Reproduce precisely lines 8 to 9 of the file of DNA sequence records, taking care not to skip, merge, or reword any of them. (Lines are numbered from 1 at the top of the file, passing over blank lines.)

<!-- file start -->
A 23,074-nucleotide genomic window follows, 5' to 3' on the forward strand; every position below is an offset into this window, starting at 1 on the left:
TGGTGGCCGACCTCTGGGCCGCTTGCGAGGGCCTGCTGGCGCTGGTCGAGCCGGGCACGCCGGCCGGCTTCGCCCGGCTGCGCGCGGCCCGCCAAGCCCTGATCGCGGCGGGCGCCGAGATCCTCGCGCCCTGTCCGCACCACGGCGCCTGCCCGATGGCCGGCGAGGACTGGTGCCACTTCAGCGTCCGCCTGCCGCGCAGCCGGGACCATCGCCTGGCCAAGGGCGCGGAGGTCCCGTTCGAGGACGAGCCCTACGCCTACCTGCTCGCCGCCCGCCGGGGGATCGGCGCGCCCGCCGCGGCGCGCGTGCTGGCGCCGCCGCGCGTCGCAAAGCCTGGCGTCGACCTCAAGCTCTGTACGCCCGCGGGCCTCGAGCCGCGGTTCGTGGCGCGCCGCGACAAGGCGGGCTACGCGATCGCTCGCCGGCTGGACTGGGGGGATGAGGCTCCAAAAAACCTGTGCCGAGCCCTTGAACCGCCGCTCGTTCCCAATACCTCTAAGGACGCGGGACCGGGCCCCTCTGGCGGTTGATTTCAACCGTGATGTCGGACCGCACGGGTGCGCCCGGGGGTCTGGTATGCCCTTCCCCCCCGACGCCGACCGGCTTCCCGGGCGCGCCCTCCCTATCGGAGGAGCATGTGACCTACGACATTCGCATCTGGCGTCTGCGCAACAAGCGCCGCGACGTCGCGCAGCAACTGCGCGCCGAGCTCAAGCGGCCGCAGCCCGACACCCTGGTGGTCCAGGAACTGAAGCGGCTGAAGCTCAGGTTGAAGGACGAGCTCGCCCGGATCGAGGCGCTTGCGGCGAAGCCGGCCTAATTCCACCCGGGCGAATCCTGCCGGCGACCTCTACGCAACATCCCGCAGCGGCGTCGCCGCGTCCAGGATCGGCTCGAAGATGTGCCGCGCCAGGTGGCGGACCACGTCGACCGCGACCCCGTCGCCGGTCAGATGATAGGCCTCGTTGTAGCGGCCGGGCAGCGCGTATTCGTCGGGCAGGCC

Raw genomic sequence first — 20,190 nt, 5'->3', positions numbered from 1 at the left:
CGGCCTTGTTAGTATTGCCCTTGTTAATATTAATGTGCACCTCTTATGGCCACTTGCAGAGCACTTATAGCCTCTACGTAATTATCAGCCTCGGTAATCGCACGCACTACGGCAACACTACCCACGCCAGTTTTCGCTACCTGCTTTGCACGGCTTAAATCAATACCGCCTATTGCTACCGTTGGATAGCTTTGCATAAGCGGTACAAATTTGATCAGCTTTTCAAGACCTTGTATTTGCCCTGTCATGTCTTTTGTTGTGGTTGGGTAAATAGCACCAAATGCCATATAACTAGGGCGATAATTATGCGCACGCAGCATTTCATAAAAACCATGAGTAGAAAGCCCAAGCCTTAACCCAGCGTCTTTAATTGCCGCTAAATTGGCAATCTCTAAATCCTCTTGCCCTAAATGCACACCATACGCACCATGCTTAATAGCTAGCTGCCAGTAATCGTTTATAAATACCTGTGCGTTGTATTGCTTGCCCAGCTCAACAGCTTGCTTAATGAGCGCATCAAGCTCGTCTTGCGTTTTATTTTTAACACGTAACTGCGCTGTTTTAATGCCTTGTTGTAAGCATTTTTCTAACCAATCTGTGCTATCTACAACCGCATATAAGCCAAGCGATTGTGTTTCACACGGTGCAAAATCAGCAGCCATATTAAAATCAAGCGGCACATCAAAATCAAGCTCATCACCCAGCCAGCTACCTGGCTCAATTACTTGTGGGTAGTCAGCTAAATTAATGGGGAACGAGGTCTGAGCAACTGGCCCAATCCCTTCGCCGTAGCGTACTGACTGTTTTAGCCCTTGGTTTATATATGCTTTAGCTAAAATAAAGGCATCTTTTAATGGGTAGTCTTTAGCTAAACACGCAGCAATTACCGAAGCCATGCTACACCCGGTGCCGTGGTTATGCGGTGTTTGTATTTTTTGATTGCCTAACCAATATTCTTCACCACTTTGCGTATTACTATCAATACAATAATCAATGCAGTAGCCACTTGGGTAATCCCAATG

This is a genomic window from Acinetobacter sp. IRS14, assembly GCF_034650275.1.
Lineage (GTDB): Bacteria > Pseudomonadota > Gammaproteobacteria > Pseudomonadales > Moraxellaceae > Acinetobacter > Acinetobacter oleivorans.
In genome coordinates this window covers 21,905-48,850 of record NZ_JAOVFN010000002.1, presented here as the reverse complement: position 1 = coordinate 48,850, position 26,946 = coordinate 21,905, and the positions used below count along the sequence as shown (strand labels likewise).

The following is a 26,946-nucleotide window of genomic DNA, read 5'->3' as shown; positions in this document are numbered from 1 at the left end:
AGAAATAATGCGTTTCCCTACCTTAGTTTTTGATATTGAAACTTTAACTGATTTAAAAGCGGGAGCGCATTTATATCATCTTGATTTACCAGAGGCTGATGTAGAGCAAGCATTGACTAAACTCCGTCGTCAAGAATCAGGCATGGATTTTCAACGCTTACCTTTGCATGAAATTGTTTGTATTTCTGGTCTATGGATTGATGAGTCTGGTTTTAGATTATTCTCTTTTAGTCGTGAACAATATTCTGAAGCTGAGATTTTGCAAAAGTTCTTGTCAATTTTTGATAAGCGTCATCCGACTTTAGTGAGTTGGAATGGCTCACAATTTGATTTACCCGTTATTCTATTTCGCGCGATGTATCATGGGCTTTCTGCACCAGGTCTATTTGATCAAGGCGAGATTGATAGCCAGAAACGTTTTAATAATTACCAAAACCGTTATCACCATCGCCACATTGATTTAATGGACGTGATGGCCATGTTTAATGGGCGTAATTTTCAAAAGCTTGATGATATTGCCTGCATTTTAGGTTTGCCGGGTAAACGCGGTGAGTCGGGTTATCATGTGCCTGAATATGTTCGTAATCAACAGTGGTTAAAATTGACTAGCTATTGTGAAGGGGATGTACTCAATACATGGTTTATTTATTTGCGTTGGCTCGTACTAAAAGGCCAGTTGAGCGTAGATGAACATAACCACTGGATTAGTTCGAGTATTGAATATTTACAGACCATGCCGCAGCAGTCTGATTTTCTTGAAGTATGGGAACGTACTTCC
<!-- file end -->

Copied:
The following is a 26,946-nucleotide window of genomic DNA, read 5'->3' as shown; positions in this document are numbered from 1 at the left end:
AGAAATAATGCGTTTCCCTACCTTAGTTTTTGATATTGAAACTTTAACTGATTTAAAAGCGGGAGCGCATTTATATCATCTTGATTTACCAGAGGCTGATGTAGAGCAAGCATTGACTAAACTCCGTCGTCAAGAATCAGGCATGGATTTTCAACGCTTACCTTTGCATGAAATTGTTTGTATTTCTGGTCTATGGATTGATGAGTCTGGTTTTAGATTATTCTCTTTTAGTCGTGAACAATATTCTGAAGCTGAGATTTTGCAAAAGTTCTTGTCAATTTTTGATAAGCGTCATCCGACTTTAGTGAGTTGGAATGGCTCACAATTTGATTTACCCGTTATTCTATTTCGCGCGATGTATCATGGGCTTTCTGCACCAGGTCTATTTGATCAAGGCGAGATTGATAGCCAGAAACGTTTTAATAATTACCAAAACCGTTATCACCATCGCCACATTGATTTAATGGACGTGATGGCCATGTTTAATGGGCGTAATTTTCAAAAGCTTGATGATATTGCCTGCATTTTAGGTTTGCCGGGTAAACGCGGTGAGTCGGGTTATCATGTGCCTGAATATGTTCGTAATCAACAGTGGTTAAAATTGACTAGCTATTGTGAAGGGGATGTACTCAATACATGGTTTATTTATTTGCGTTGGCTCGTACTAAAAGGCCAGTTGAGCGTAGATGAACATAACCACTGGATTAGTTCGAGTATTGAATATTTACAGACCATGCCGCAGCAGTCTGATTTTCTTGAAGTATGGGAACGTACTTCC